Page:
The mutual relationship of Ibn al ‘Alqami and al Tusi was unharmed, even though Ibn al ‘Alqami refused to accede to al Tusi’s wish. We gather this about their relationship as it was al Tusi, as the Shia claim, who elevated the status of Ibn al ‘Alqami in the eyes of Halaku.

Ibn Tabataba (known as Ibn al Tiqtaqa’) mentions in his book, Al Fakhri fi al Adab al Sultaniyyah:


وكان الذي تولى تربيته في الحضرة السلطانية الوزير السعيد نصير الدين محمد الطوسي …

The one who supported him into the royal presence was the blessed Wazir Nasir al Din Muhammad al Tusi.[34]


It is mentioned in the biography of Ibn al ‘Alqami:


والأرجح أن شفاعة نصير الدين الطوسي كانت أهم سبب في نجاته

The advocacy of Nasir al Din al Tusi was most likely the key factor in the success of Ibn al ‘Alqami.[35]


We are not highlighting here the actual reason for Ibn al ‘Alqami’s salvation, but rather just determining the extent of the relationship between these two individuals.

Al Majlisi mentions the correspondence between them discussing the religious verdict (according to Shia) regarding the collapse of the ‘Abbasi empire, justifying it and the permitted ways of achieving it. He mentions:


لقول أبو جعفر عن العباسين : لا يزال القوم في فسحة من ملكهم ما لم يصيبوا منا دماً حراماً

Abu Jafar has stated regarding the Abbasids, “They will live without fear in their land as long they do not shed our blood unjustly.”[36]


Al Majlisi mentions:


ويحتمل أن يكون إشارة إلى قتل رجل من العلويين قتلوه مقارناً لانقضاء دولتهم كما يظهر مما كتب ابن العلقمي إلى نصير الدين الطوسي …

As it appears in the correspondence between Ibn al ‘Alqami and Nasir al Din al Tusi, this was possibly referring to the murder of an Alawite man which the Abbasids had killed in retaliation of the destruction of their state.


‘Arif Tamir also mentions the possibility of this liasion between them.[37]


The Shia Creed

As previously mentioned, al Tusi and Ibn al ‘Alqami belonged to the Shia creed which constitutes belief in the Twelve Imams. Manifesting the creed of these two individuals is of utmost importance, as the intellectual, cultural, and sociological background is a key factor in understanding a person’s influence, recognising the motives behind their disposition, the measures undertaken, and their outlook and perspective of those around them, be it individuals, groups, or nations. Due to this significance, I would like to mention some of the fundamental rules and beliefs of the Shia creed which I believe will be of assistance in understanding the stance of these individuals. Similarly, the stance of the Shia will become manifest regarding the accusations made against al Tusi and Ibn al ‘Alqami. Surprisingly, you will notice that despite their conflicting stances, they were harmonious in the beliefs and principles of this creed. Allah willing, this will soon become apparent upon examining the statements of their scholars. I say seeking help from Allah.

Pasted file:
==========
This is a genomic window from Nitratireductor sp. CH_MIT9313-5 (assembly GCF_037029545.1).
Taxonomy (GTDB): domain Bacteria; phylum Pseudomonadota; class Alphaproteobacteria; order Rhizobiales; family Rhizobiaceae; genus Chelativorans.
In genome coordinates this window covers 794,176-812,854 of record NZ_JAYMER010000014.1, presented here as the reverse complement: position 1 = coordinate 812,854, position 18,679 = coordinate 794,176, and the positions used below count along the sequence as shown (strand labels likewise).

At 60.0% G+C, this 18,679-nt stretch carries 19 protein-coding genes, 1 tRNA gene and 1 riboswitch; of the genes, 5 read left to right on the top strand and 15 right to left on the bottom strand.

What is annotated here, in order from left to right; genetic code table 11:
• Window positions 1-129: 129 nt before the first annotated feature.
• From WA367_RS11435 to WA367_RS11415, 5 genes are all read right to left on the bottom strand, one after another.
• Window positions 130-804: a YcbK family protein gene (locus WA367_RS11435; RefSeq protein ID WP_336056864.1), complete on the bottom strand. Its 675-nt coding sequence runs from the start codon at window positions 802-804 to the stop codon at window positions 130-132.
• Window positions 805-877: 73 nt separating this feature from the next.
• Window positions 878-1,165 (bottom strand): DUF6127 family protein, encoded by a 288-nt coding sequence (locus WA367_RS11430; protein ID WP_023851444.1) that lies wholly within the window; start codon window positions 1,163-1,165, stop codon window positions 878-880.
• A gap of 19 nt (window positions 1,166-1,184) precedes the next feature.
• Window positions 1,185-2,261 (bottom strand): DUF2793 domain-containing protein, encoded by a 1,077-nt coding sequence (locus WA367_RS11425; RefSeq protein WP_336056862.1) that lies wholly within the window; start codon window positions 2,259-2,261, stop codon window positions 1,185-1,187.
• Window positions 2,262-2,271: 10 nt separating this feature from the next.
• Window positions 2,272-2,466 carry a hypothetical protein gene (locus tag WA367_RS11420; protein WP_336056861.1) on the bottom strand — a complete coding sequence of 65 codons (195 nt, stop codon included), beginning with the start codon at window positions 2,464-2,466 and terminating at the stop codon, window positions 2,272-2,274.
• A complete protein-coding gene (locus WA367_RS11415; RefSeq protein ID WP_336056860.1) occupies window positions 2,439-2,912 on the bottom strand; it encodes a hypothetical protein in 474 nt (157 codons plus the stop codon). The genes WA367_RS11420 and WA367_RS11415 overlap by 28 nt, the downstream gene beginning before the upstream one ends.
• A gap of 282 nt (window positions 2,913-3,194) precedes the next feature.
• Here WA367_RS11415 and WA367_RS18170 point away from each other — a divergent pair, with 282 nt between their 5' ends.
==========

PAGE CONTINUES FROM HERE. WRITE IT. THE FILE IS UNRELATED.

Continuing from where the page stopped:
NEXT⇒ Chapter Three – The Shia Creed

[1] A’yan al Shia, 9/114.

[2] Jami’ al Tawarikh, pg. 245.

[3] Jami’ al Tawarikh, pg. 304.

[4] Khatimah al Mustadrak, 2/323.

[5] Riyad al Masail, 2/26.

[6] Khatimah al Mustadrak, 2/425.

[7] Tarikh Mukhtasar al Duwal, pg. 250.

[8] Al Ghazw al Maghuli li-Hassan al Amin; Tarikh Mukhtasar al Duwal, pg. 250.

[9] A’yan al Shia, 9/417.

[10] Jami’ al Khilaf wa al Wifaq li ‘Ali ibn Muhammad al Qummi, pg. 10; Al Durar al Kaminah, 1/390; A’yan al ‘Asr li al Safdi, 1/541; A’yan al Shia, 5/269.

[11] Al Hurr al ‘Amili: Amal al Amil, 2/299.

[12] A’yan al Shia, 9/414.

[13] Muqaddamah Jami’ al Maqasid, 1/33.

[14] Sharh al Lum’ah, 1/298.

[15] Al Ardabili: Majma’ al Fa’idah, 1/17; Bihar al Anwar.

[16] Khatimat al Mustadrak, 2/422.

[17] Amal al Amil, 2/299.

[18] Al Hukumah al Islamiyyah, pg. 142, don’t be deceived by pg. 47.

[19] Mahkamah al Tarikh, pg. 13.

[20] A’yan al Shia, 9/82.

[21] Al Fakhri, pg. 312.

[22] Muhammad Taqi Mudarrisi: Al ‘Allamah al Khawajah Nasir al Din al Tusi Hayatuhu wa Atharuhu, pg. 110.

[23] Al Fakhri, pg. 313.

[24] Tarikh al Khulafa’, pg. 401.

[25] A’yan al Shia, 9/86.

[26] Jami’ al Tawarikh, pg. 268; Ibn al ‘Ubri: Mukhtasar al Duwal, pg. 235.

[27] Mukhtasar al Duwal, pg. 236; A’yan al Shia, 9/88.

[28] Mahkamah al Tarikh, pg. 57.

[29] Al Fakhri, pg. 308 & 313; A’yan al Shia, 9/99.

[30] A’yan al Shia, 9/68.

[31] Bihar al Anwar, 14/31.

[32] A’yan al Shia, 9/82.

[33] Muqaddamah Sharh Nahj al Balaghah, 1/3.

[34] Al Fakhri, pg. 313.

[35] A’yan al Shia, 9/101.

[36] Bihar al Anwar, 64/341.

[37] Murabi’ ibn Sina, pg. 73.